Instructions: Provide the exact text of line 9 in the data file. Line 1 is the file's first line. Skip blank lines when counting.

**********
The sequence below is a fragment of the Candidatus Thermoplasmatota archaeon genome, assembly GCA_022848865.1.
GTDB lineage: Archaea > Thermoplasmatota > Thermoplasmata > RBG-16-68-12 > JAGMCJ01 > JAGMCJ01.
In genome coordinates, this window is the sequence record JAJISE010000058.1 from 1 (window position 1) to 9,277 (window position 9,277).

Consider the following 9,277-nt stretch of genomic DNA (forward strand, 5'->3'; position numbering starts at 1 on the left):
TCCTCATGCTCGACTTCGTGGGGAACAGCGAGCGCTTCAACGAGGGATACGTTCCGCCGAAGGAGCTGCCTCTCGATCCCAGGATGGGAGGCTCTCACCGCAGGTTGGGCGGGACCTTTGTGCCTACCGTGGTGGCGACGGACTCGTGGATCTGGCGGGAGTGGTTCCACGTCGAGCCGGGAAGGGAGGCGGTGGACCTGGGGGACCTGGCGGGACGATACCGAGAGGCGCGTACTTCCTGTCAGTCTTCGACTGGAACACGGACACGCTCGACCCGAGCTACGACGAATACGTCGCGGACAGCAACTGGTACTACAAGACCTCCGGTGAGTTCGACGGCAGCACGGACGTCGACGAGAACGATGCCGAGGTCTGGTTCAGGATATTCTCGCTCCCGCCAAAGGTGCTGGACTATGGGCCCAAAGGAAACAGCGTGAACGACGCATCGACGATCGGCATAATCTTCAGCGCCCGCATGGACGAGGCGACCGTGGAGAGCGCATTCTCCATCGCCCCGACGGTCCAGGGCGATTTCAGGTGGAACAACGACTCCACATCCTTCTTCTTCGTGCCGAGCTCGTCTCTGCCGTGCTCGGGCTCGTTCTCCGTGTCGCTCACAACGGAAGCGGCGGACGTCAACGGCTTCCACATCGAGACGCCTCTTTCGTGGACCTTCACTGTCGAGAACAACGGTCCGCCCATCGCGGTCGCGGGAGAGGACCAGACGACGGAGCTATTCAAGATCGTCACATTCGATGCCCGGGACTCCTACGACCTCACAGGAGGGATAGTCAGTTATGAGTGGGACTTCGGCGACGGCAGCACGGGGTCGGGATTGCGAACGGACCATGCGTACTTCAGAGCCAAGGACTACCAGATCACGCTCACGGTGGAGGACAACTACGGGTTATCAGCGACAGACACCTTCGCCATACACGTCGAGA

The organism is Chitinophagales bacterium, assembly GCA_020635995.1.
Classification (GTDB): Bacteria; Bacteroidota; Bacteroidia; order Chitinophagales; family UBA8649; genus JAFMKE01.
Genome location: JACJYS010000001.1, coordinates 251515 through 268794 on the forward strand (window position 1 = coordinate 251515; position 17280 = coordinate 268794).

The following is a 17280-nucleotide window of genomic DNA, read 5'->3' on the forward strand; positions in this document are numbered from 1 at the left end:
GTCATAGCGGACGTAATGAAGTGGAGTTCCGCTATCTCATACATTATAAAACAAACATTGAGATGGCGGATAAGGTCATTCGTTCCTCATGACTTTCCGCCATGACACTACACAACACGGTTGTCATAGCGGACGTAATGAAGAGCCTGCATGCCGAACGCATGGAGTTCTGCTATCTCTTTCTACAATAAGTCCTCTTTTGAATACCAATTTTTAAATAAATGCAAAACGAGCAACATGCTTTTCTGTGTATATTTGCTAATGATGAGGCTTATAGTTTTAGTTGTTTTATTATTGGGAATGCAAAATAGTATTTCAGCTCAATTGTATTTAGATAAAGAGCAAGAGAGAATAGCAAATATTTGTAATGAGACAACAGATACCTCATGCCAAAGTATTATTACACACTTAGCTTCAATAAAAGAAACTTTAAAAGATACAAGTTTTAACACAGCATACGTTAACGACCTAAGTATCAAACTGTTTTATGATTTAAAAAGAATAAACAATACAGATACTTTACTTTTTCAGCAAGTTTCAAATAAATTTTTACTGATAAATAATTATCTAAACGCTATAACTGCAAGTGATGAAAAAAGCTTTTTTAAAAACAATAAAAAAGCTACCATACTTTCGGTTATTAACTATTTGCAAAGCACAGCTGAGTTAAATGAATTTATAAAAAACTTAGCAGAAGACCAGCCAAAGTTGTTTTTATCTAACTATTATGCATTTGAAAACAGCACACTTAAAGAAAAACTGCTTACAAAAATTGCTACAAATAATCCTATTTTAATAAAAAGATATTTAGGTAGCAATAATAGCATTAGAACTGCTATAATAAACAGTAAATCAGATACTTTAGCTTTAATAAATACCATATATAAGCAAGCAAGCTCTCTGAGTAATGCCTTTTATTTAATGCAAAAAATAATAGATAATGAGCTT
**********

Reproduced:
The following is a 17280-nucleotide window of genomic DNA, read 5'->3' on the forward strand; positions in this document are numbered from 1 at the left end: